When a customer dies … - 2018With John Burnett
- 1 Video
- 3 Downloads
- 2.0 hrs
When a customer dies, you should have procedures in place to address the common questions. How long can the bank honor checks on an account of a decedent? When does a joint owner assume ownership of an account? What can be done with checks payable to the deceased? What about payable-on-death accounts? Can an attorney-in-fact write checks to pay final expenses? How important are local newspaper obituaries? Can small accounts be claimed without expensive probate proceedings? What happens to safe deposit boxes?
There is obviously a lot to be concerned with. And it isn't an easy matter for the bank, or for those your customer leaves behind. You must balance procedures and compassion.
In this program, we examine how a customer's death impacts deposit accounts, CDs and safe deposit boxes.
John will cover these questions and topics in this informative two hour webinar:
- Can a bank pay checks after a customer's death?
- Proper handling of ACH items after a customer has died.
- How do you handle interest earned after the date of a customer's death?
- What is the impact of the death of a joint tenant?
- What are the practical issues on POD accounts?
- What happens when the decedent's account is under sole ownership?
- What about restyling joint accounts after one party has died?
- May checks be deposited after death if they are made payable to the decedent?
- Automatic termination of powers of attorney and authorized signer access
- Treasury check and Treasury deposit matters
- Whether you should check the local obituaries
- Strong internal controls/dormancy issues
- Flagging accounts and safe deposit boxes
- Payment of funeral expenses from an individual account owned by a decedent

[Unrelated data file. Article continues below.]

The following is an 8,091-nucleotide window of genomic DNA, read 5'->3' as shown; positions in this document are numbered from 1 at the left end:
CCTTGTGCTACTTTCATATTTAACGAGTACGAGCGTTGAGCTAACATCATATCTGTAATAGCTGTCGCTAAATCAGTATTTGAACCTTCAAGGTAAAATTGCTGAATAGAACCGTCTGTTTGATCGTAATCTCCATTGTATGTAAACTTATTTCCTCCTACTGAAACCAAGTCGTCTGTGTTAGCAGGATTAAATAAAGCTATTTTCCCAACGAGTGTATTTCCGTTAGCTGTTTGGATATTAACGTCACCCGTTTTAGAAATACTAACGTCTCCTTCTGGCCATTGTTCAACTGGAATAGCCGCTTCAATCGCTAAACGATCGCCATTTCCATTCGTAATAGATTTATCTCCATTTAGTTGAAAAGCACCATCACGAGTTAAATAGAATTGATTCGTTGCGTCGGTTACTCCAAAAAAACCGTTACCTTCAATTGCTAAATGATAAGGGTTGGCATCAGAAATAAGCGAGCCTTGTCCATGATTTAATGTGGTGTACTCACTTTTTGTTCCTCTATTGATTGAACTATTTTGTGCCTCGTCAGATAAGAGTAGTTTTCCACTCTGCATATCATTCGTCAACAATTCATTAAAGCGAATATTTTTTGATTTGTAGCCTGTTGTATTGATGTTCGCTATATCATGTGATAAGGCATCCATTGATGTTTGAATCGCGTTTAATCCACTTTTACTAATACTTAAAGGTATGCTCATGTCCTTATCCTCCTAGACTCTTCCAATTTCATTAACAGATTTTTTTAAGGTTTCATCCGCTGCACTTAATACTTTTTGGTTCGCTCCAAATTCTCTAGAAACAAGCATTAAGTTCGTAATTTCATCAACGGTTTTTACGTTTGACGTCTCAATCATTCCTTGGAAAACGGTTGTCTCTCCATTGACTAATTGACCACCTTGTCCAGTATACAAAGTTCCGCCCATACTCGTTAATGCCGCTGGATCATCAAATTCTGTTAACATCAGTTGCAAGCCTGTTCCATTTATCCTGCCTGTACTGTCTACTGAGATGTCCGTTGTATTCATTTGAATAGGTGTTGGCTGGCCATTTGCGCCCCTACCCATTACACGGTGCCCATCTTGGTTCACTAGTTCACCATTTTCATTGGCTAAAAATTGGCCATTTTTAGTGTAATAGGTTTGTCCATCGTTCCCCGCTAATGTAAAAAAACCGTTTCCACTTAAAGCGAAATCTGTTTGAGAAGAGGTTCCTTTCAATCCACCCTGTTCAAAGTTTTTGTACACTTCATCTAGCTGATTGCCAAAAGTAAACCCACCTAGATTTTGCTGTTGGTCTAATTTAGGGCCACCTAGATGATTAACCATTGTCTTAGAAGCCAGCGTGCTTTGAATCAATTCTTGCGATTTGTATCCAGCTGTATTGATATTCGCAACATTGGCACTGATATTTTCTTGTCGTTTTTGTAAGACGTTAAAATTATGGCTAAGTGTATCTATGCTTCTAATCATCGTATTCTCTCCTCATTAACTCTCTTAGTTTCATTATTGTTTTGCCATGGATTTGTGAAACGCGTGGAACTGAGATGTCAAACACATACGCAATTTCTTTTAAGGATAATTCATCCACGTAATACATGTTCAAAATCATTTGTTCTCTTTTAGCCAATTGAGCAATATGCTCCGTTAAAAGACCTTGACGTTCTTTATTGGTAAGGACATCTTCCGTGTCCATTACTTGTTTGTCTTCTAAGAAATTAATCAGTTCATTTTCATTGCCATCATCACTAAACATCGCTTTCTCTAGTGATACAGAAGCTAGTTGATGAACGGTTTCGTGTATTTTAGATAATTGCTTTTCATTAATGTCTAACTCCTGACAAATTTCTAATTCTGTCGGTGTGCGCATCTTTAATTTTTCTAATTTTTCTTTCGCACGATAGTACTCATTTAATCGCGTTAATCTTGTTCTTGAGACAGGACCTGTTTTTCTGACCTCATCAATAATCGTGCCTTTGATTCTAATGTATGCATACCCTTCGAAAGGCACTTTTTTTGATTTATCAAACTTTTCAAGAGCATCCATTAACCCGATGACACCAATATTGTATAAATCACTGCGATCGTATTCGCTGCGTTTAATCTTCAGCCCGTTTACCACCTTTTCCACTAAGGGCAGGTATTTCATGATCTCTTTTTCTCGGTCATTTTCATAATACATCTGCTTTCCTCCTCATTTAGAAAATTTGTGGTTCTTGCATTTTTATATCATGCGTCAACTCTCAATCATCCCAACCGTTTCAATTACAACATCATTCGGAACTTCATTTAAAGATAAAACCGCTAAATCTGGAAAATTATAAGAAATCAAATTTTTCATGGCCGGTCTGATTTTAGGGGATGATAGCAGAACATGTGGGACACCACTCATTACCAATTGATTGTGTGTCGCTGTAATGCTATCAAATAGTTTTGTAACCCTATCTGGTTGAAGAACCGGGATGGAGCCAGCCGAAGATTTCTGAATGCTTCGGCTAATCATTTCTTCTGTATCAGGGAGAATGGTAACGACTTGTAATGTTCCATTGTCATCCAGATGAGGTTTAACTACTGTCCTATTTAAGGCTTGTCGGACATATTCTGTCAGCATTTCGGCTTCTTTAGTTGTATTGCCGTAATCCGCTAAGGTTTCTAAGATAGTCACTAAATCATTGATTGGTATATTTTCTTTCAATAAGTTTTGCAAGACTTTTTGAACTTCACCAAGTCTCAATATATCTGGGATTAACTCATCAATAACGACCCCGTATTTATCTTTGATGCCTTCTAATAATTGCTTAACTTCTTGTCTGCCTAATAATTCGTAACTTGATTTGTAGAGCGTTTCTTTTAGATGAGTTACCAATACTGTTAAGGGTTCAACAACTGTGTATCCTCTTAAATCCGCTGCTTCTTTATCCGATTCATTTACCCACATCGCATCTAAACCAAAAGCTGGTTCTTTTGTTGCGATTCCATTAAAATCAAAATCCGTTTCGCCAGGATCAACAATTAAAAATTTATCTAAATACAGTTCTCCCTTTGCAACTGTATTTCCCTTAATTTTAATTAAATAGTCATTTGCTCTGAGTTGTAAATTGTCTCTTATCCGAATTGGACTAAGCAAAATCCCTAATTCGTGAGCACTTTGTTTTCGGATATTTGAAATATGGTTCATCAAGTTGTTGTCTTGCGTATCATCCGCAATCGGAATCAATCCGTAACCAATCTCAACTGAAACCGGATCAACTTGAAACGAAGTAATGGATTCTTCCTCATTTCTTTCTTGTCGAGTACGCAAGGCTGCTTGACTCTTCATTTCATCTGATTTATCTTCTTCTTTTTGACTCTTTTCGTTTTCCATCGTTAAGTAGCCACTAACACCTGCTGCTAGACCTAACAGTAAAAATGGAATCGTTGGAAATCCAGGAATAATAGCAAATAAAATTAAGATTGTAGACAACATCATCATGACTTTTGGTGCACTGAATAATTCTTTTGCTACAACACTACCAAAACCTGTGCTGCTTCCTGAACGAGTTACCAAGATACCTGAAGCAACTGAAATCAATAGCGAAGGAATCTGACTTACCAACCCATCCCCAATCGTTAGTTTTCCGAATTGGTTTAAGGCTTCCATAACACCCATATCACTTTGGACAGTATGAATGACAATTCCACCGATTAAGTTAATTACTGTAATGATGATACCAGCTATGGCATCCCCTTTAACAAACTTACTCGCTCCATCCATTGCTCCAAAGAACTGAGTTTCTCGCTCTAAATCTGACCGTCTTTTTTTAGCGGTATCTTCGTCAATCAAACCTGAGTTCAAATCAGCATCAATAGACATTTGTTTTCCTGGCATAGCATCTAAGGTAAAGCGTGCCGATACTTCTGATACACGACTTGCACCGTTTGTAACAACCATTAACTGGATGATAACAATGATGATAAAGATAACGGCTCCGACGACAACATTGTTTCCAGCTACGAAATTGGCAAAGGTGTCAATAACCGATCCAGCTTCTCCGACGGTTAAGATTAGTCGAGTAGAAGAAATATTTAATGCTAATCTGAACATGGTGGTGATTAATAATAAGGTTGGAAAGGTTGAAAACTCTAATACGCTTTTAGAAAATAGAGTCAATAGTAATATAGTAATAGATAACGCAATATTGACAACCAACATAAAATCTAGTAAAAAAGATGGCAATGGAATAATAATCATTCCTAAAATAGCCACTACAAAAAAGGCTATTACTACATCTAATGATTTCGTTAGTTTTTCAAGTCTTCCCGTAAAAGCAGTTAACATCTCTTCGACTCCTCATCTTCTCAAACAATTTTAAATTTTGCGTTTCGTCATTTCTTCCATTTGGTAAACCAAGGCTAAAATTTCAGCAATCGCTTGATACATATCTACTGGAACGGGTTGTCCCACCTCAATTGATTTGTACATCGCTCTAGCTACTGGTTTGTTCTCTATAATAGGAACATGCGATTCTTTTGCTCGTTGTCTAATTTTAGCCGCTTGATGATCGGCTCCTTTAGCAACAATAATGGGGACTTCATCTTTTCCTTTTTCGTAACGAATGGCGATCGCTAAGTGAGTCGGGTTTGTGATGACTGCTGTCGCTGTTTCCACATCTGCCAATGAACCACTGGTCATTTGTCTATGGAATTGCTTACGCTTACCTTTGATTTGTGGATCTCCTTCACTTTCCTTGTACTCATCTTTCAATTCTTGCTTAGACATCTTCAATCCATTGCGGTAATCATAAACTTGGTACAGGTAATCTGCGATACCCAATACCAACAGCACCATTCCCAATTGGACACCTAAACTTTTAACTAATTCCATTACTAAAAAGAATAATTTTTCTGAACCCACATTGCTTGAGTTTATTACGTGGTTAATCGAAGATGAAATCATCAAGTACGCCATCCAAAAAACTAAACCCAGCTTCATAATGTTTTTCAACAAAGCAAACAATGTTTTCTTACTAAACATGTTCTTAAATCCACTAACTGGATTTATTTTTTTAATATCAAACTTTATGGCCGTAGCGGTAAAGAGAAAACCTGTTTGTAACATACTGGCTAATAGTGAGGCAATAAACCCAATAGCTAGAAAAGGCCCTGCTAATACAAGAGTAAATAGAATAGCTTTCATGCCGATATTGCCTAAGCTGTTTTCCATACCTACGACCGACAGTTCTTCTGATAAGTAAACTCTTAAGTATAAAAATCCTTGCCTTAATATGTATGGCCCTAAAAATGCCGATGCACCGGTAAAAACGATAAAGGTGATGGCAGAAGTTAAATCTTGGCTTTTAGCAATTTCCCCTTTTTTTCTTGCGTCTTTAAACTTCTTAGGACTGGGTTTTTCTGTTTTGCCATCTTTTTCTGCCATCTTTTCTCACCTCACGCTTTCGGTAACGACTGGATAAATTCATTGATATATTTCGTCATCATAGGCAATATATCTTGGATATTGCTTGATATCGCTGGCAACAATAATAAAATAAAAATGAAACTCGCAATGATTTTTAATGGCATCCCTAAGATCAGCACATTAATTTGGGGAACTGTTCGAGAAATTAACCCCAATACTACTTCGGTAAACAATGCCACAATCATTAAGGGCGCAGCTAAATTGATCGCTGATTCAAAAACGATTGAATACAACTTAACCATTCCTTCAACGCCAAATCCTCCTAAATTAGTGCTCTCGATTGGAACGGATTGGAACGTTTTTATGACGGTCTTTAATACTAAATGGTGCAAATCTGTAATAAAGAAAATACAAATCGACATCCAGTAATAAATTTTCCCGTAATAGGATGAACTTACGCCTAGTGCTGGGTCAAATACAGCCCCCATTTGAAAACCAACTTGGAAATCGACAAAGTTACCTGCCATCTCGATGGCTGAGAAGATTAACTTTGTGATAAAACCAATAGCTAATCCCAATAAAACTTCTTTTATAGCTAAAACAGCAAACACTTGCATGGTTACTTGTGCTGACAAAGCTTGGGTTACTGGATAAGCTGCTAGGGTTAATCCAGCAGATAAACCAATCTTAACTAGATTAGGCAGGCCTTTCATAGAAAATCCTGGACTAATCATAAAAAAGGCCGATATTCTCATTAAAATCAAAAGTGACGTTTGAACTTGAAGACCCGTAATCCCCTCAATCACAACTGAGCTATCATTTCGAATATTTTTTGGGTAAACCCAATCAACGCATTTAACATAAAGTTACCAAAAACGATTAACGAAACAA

- Privacy issues -- releasing information about the decedent's account to third parties. Where do you draw the line?
- What do you mark as the reason when you return checks on a decedent's account after the grace period for paying them?
- How death affects:
- sole proprietorship accounts
- accounts on which the individual was an authorized signer (including entity accounts)
- trusts on which the individual was grantor or trustee
- safe deposit boxes leased by the decedent, with deputies
- Authority of authorized, convenience and agent signers
- ACH items and notice of death
- Returned mail
- Using common sense as part of your response
Don't wait to get this important customer-service information on-the-job, when a lack of knowledge can present a poor image of you and your bank.
John Burnett is a 1979 alumnus of the ABA National Compliance School, and served on its faculty for several years. He graduated with honors with the Class of 1990 from ABA's Stonier Graduate School of Banking, and is also a graduate of the BAIs and the Massachusetts Banker Associations Schools of Banking.
John began his banking career in high school when he started as a teller at a $15 million bank that didn't have account numbers for its checking accounts (he says they actually filed by signature!) He joined Cape Cod Bank and Trust Company in 1971 and assumed the position of Compliance Officer in 1976. He also served as corporate secretary and secretary of CCBT's Board of Directors, as well as Clerk of the bank's holding company.
John joined Glia Group, Inc. and the BankersOnline.com team in June, 2004. He is a frequent presenter of BOL Learning Connect webinars, and at BOL Conferences events.
He was a member of the Massachusetts Bankers Association Legal and Regulatory Compliance Committee, and a former member of the American Bankers Association Compliance Executive Committee and NCS/NGCS Advisory Board. He served on ABA's Truth in Savings Task Force as Regulation DD was being written, and has served on several ABA and Massachusetts Bankers seminar panels.